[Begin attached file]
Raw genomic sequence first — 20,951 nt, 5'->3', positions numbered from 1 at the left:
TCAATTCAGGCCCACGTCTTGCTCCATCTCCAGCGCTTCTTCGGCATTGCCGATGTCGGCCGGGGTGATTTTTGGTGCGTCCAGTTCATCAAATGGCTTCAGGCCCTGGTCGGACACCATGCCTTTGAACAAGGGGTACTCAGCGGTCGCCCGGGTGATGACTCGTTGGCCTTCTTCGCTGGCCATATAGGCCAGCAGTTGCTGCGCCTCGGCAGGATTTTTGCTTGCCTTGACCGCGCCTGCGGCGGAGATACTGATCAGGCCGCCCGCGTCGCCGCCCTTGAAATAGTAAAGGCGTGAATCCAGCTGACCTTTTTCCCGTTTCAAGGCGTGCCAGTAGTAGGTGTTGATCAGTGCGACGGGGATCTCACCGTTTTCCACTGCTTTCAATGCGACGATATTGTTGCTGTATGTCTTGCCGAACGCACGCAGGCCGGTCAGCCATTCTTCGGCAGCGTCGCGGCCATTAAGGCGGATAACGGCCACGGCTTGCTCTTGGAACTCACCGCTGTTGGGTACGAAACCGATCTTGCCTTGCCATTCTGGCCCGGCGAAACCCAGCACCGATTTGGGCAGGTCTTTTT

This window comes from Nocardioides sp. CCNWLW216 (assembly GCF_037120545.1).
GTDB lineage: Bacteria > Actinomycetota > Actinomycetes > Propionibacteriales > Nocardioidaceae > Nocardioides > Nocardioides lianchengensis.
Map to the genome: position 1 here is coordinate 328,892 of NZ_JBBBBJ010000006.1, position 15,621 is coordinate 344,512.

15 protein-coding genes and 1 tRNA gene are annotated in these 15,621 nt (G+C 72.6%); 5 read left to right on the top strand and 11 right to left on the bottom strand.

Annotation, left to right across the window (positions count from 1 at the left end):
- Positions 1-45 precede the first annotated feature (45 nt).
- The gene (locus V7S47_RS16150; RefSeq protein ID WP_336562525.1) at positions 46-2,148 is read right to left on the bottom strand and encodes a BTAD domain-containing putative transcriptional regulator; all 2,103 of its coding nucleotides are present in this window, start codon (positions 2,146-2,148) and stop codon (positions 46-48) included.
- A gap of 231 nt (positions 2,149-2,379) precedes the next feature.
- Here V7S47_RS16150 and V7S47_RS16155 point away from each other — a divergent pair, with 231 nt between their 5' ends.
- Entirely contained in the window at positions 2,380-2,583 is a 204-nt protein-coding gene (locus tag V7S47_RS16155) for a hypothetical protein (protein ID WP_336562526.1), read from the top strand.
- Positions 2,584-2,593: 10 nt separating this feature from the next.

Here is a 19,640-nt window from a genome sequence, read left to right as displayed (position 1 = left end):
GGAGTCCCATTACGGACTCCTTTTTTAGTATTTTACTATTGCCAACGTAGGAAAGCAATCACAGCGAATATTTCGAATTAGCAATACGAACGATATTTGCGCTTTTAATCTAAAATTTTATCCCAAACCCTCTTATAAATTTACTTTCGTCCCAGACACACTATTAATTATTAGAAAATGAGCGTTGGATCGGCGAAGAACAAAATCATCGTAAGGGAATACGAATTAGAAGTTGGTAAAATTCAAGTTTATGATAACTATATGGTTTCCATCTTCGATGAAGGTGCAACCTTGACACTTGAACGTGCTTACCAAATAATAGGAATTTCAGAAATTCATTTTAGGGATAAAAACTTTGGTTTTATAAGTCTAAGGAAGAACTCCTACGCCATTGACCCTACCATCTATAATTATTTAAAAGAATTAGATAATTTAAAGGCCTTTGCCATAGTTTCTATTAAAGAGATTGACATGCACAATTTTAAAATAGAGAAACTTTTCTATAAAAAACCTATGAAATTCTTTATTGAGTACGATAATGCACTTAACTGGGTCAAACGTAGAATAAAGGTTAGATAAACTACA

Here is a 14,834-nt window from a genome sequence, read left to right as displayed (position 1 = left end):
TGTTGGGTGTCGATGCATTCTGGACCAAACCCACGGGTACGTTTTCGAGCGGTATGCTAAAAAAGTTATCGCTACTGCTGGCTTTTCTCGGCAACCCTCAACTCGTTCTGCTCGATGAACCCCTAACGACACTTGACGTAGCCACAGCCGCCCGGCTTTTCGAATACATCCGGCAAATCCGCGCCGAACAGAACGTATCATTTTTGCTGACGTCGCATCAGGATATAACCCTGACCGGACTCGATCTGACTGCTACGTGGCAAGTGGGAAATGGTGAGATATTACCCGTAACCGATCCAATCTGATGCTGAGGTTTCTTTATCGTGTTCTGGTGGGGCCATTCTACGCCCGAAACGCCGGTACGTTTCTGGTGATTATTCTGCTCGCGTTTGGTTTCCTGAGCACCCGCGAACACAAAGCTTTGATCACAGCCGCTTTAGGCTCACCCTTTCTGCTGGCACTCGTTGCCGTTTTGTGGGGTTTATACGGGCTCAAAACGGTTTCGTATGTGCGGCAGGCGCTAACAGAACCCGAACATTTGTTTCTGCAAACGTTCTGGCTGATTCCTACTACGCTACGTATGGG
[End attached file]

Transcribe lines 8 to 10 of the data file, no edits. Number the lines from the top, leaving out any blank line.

- Positions 1-45 precede the first annotated feature (45 nt).
- The gene (locus V7S47_RS16150; RefSeq protein ID WP_336562525.1) at positions 46-2,148 is read right to left on the bottom strand and encodes a BTAD domain-containing putative transcriptional regulator; all 2,103 of its coding nucleotides are present in this window, start codon (positions 2,146-2,148) and stop codon (positions 46-48) included.
- A gap of 231 nt (positions 2,149-2,379) precedes the next feature.